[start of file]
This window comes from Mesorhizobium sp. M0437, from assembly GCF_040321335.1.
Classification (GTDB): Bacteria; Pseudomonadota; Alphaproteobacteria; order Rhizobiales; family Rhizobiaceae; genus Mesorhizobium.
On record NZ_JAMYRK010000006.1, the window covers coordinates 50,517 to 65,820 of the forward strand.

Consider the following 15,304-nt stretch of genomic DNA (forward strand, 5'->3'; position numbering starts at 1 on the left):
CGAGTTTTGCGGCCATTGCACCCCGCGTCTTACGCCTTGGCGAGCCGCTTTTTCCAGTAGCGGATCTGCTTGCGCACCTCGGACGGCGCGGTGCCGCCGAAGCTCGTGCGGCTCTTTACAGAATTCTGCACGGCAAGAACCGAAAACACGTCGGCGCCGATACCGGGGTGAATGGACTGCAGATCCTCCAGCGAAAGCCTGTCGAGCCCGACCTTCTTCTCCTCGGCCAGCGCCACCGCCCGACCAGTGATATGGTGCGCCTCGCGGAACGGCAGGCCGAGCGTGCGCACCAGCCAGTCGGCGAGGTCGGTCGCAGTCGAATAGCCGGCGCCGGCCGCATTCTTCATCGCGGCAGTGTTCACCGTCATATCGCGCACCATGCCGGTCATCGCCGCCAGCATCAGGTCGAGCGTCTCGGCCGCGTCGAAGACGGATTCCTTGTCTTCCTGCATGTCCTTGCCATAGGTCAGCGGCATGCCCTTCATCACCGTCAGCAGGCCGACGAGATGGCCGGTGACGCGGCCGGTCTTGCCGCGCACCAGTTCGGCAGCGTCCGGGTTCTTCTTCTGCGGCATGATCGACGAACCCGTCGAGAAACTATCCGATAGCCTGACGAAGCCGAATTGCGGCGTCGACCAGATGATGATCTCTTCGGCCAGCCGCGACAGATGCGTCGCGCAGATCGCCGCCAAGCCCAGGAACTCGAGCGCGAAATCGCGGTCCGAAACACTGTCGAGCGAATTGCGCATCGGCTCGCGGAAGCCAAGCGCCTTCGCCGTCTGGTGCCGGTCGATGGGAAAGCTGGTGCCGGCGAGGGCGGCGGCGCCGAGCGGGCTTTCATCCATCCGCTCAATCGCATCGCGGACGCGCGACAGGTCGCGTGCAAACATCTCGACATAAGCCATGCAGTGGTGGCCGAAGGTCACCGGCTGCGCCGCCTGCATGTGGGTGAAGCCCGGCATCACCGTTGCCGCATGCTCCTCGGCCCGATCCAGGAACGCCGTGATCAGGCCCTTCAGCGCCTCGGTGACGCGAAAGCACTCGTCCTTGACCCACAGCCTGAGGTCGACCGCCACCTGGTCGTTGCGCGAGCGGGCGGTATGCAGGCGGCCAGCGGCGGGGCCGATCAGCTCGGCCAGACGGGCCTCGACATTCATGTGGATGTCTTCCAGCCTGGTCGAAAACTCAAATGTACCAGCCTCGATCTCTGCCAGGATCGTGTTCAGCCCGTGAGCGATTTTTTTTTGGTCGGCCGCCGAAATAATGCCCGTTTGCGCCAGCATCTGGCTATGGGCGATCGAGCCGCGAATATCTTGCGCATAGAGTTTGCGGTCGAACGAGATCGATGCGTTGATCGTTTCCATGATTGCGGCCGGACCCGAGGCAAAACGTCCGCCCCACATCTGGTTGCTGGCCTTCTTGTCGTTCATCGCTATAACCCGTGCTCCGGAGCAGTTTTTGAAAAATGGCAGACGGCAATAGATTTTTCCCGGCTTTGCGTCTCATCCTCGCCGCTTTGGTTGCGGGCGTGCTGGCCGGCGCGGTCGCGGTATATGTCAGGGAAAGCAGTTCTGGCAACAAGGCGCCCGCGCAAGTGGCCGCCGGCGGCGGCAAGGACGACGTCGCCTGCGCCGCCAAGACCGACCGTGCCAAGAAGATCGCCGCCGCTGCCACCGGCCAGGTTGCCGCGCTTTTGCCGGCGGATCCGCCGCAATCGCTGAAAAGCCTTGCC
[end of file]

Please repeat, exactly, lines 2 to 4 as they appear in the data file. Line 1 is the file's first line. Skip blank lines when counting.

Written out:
Classification (GTDB): Bacteria; Pseudomonadota; Alphaproteobacteria; order Rhizobiales; family Rhizobiaceae; genus Mesorhizobium.
On record NZ_JAMYRK010000006.1, the window covers coordinates 50,517 to 65,820 of the forward strand.

Consider the following 15,304-nt stretch of genomic DNA (forward strand, 5'->3'; position numbering starts at 1 on the left):